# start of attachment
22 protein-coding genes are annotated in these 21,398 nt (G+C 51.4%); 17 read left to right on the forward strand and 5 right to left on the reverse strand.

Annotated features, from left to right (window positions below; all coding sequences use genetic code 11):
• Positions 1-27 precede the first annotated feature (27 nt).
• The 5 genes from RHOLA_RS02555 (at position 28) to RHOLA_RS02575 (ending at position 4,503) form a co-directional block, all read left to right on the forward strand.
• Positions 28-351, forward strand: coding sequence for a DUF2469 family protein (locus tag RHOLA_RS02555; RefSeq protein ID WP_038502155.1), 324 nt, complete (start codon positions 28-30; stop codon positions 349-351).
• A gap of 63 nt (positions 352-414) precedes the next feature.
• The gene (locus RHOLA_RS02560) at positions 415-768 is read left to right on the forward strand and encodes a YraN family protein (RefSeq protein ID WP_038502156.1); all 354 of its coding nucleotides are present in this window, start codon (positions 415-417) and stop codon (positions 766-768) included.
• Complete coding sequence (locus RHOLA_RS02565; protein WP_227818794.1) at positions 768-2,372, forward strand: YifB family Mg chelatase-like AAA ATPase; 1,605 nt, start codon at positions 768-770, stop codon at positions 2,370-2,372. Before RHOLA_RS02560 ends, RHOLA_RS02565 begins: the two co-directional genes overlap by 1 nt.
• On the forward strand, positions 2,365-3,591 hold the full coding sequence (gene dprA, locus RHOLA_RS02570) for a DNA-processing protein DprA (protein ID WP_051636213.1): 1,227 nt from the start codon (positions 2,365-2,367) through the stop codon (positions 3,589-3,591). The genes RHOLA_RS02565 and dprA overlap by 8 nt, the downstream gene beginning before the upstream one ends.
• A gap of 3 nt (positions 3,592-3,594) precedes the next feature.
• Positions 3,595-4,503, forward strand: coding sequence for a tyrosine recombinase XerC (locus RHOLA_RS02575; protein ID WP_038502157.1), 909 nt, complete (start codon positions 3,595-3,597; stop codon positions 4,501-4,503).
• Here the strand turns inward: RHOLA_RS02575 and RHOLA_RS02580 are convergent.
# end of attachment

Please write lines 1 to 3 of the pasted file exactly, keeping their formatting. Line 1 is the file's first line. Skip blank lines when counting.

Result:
22 protein-coding genes are annotated in these 21,398 nt (G+C 51.4%); 17 read left to right on the forward strand and 5 right to left on the reverse strand.

Annotated features, from left to right (window positions below; all coding sequences use genetic code 11):
• Positions 1-27 precede the first annotated feature (27 nt).